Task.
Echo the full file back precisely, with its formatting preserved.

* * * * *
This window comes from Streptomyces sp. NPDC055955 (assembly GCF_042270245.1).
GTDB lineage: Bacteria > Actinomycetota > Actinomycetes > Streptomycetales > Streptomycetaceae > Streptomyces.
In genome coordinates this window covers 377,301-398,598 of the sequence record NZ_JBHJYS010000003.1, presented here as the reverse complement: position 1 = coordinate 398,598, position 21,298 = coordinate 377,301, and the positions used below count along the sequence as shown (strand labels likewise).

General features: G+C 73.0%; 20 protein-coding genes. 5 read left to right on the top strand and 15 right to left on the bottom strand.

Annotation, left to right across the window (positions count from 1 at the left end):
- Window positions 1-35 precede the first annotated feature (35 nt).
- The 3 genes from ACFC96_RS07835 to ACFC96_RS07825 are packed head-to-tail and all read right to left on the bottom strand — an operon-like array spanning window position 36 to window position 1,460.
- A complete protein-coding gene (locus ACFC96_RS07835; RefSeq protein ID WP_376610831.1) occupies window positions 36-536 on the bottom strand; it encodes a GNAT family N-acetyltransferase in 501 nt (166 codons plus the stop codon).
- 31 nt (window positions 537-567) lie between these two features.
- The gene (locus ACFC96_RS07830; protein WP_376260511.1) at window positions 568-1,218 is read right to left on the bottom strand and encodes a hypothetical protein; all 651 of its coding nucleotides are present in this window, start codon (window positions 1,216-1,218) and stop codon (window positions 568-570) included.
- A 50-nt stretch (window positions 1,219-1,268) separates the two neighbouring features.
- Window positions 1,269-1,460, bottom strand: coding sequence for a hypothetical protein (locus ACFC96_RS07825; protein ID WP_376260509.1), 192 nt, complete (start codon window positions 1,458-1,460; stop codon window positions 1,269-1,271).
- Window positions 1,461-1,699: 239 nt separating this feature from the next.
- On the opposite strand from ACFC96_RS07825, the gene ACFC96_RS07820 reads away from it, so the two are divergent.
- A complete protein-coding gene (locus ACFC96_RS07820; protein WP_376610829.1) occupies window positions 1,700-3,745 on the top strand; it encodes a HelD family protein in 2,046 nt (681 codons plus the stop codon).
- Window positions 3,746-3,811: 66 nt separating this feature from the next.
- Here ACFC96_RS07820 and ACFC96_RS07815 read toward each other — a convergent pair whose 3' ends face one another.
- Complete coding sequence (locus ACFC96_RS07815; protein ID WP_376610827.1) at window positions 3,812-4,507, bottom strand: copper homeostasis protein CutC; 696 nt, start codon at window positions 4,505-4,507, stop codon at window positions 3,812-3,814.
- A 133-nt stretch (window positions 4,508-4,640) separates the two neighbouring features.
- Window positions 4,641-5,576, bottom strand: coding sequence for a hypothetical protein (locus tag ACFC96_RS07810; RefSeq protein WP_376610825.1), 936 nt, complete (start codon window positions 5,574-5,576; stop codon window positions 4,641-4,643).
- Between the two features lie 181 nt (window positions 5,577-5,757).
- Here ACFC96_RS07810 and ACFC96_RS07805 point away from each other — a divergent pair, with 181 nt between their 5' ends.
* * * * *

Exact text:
This window comes from Streptomyces sp. NPDC055955 (assembly GCF_042270245.1).
GTDB lineage: Bacteria > Actinomycetota > Actinomycetes > Streptomycetales > Streptomycetaceae > Streptomyces.
In genome coordinates this window covers 377,301-398,598 of the sequence record NZ_JBHJYS010000003.1, presented here as the reverse complement: position 1 = coordinate 398,598, position 21,298 = coordinate 377,301, and the positions used below count along the sequence as shown (strand labels likewise).

General features: G+C 73.0%; 20 protein-coding genes. 5 read left to right on the top strand and 15 right to left on the bottom strand.

Annotation, left to right across the window (positions count from 1 at the left end):
- Window positions 1-35 precede the first annotated feature (35 nt).
- The 3 genes from ACFC96_RS07835 to ACFC96_RS07825 are packed head-to-tail and all read right to left on the bottom strand — an operon-like array spanning window position 36 to window position 1,460.
- A complete protein-coding gene (locus ACFC96_RS07835; RefSeq protein ID WP_376610831.1) occupies window positions 36-536 on the bottom strand; it encodes a GNAT family N-acetyltransferase in 501 nt (166 codons plus the stop codon).
- 31 nt (window positions 537-567) lie between these two features.
- The gene (locus ACFC96_RS07830; protein WP_376260511.1) at window positions 568-1,218 is read right to left on the bottom strand and encodes a hypothetical protein; all 651 of its coding nucleotides are present in this window, start codon (window positions 1,216-1,218) and stop codon (window positions 568-570) included.
- A 50-nt stretch (window positions 1,219-1,268) separates the two neighbouring features.
- Window positions 1,269-1,460, bottom strand: coding sequence for a hypothetical protein (locus ACFC96_RS07825; protein ID WP_376260509.1), 192 nt, complete (start codon window positions 1,458-1,460; stop codon window positions 1,269-1,271).
- Window positions 1,461-1,699: 239 nt separating this feature from the next.
- On the opposite strand from ACFC96_RS07825, the gene ACFC96_RS07820 reads away from it, so the two are divergent.
- A complete protein-coding gene (locus ACFC96_RS07820; protein WP_376610829.1) occupies window positions 1,700-3,745 on the top strand; it encodes a HelD family protein in 2,046 nt (681 codons plus the stop codon).
- Window positions 3,746-3,811: 66 nt separating this feature from the next.
- Here ACFC96_RS07820 and ACFC96_RS07815 read toward each other — a convergent pair whose 3' ends face one another.
- Complete coding sequence (locus ACFC96_RS07815; protein ID WP_376610827.1) at window positions 3,812-4,507, bottom strand: copper homeostasis protein CutC; 696 nt, start codon at window positions 4,505-4,507, stop codon at window positions 3,812-3,814.
- A 133-nt stretch (window positions 4,508-4,640) separates the two neighbouring features.
- Window positions 4,641-5,576, bottom strand: coding sequence for a hypothetical protein (locus tag ACFC96_RS07810; RefSeq protein WP_376610825.1), 936 nt, complete (start codon window positions 5,574-5,576; stop codon window positions 4,641-4,643).
- Between the two features lie 181 nt (window positions 5,577-5,757).
- Here ACFC96_RS07810 and ACFC96_RS07805 point away from each other — a divergent pair, with 181 nt between their 5' ends.